Appointing a Committee in a divided family
A person makes a Power of Attorney (for financial purposes) or a Representation Agreement (for health care) to appoint someone to act in their place when they can no longer make decisions. If they don’t make the documents, most often a Court Order has to appoint someone (called a “Committee“) to make those decisions. The appointed person(s) is typically a family member.
Late last year, reasons were released in the case of Re Sangha. In the case, the patient, a widower, suffered from a degenerative disease, and his capacity was fading. He made a Power of Attorney and a Representation Agreement, appointing one of his children to act.
However, as time went on, he became upset that the child’s way of handling his care management (he lived in a care facility) and finances was “dictatorial.” He changed his Power of Attorney and Representation Agreement, which prompted Court action.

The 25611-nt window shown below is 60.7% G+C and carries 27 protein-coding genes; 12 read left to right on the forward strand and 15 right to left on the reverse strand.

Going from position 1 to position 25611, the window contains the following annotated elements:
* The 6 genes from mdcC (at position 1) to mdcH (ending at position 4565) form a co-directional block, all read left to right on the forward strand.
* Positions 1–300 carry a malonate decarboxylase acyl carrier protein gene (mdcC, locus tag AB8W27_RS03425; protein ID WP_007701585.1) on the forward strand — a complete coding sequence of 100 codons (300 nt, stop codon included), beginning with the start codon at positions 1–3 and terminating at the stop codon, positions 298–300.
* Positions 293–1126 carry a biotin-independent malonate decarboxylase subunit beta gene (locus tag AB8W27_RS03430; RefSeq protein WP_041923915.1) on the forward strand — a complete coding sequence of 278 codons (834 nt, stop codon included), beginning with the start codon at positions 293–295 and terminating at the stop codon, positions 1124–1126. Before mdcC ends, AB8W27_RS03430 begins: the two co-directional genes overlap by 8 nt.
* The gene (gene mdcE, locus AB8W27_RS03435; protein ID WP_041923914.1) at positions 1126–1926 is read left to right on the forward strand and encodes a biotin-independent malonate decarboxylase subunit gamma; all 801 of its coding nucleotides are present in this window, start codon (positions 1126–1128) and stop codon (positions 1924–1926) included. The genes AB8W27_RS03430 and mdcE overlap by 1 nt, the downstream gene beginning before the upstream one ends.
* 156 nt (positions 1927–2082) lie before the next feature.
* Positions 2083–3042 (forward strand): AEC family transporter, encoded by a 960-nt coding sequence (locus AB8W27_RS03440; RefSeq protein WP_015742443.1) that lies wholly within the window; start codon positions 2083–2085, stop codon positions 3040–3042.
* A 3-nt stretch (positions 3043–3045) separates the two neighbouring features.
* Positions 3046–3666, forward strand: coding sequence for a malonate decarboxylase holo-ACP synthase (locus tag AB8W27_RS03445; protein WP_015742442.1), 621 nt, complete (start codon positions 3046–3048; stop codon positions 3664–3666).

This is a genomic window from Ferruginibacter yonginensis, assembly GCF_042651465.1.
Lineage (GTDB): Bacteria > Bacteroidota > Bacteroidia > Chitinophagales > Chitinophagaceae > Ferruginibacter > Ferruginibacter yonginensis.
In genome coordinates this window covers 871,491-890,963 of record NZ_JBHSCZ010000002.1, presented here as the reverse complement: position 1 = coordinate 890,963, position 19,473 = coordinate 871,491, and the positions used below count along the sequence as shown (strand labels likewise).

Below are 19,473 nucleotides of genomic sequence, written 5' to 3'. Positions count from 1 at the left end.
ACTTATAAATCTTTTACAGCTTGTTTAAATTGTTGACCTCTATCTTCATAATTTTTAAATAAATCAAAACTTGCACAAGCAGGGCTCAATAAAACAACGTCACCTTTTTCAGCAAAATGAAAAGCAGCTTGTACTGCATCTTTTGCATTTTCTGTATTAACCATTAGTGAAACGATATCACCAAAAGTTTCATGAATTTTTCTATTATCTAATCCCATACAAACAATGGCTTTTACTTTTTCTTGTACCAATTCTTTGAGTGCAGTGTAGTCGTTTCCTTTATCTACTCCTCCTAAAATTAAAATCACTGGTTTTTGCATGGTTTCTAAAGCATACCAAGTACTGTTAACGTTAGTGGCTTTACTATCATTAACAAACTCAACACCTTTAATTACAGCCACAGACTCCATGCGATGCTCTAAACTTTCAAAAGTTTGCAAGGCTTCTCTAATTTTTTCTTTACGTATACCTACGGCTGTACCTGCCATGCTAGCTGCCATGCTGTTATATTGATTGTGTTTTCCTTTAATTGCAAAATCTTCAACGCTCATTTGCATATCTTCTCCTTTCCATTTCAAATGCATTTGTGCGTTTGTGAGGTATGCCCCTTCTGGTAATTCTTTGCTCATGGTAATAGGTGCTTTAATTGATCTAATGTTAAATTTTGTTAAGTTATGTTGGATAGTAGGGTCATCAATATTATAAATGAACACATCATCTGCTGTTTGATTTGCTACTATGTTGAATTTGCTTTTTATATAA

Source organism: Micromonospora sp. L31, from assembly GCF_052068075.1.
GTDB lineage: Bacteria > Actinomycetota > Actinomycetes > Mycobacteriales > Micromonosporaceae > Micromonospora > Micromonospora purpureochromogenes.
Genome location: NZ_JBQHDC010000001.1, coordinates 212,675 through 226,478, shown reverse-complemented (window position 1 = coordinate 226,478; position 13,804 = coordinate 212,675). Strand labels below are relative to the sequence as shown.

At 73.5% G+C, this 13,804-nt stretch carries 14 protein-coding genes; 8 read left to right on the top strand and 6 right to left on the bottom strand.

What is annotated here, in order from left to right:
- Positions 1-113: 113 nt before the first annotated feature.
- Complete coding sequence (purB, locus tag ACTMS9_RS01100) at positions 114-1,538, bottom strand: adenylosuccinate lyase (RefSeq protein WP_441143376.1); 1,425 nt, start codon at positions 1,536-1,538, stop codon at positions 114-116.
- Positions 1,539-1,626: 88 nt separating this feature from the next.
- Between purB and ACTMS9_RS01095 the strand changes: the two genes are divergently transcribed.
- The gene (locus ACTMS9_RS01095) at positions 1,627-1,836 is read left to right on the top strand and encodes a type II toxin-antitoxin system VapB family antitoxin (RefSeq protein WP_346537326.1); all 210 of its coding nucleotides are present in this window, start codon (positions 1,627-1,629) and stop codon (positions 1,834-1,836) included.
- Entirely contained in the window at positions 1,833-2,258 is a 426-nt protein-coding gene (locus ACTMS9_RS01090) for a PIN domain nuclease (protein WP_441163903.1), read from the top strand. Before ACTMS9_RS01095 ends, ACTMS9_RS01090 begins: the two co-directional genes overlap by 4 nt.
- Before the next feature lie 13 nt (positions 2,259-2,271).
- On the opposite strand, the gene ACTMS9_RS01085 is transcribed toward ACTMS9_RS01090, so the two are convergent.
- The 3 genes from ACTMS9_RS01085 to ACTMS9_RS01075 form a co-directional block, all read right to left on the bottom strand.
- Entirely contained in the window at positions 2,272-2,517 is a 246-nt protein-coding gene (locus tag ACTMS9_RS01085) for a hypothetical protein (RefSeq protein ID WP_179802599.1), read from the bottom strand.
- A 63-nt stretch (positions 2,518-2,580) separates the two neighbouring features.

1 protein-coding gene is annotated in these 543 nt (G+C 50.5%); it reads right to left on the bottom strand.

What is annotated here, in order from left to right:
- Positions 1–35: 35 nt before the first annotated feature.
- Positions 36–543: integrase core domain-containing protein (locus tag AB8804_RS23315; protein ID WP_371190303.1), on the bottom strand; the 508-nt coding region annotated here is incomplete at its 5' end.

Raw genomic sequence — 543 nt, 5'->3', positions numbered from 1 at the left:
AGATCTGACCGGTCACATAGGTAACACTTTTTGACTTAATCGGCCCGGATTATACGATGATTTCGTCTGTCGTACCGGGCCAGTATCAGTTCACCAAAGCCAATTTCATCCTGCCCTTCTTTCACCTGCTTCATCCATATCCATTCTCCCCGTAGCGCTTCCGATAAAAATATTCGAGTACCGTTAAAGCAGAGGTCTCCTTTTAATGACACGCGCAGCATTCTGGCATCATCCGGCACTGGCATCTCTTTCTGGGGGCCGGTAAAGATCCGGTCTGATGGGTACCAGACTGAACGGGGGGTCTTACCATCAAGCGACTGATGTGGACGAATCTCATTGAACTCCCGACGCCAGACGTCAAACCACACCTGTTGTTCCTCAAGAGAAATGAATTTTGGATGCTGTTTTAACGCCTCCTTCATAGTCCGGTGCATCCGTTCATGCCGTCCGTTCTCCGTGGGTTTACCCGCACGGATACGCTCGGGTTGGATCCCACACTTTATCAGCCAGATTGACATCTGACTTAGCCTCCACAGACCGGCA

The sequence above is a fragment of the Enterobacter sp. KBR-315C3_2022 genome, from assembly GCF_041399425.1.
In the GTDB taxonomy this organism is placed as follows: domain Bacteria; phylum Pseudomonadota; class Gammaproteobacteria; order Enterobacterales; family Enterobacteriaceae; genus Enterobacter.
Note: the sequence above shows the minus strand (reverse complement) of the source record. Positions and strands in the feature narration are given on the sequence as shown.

Evidence showed that the child had used the patient’s credit card to pay legal fees, and that managing the patient’s care made it very difficult for the care facility staff to do their jobs. The Court was given a document that the patient had signed before, called a “Nomination of Committee,” where the same child was nominee.
But the Court held that it first had to consider the best interests of the patient and his family, so that it could appoint a different person where there was good reason to do so.
In this case, the Court felt that there was good reason. The patient had two other children, who ultimately were appointed Co-Committees. The Court has discretion to appoint a Committee, even if it means going outside the family. This case illustrates that the Court will consider the patient’s best interests first.
This ad appeared in the Richmond Review on January 17, 2014.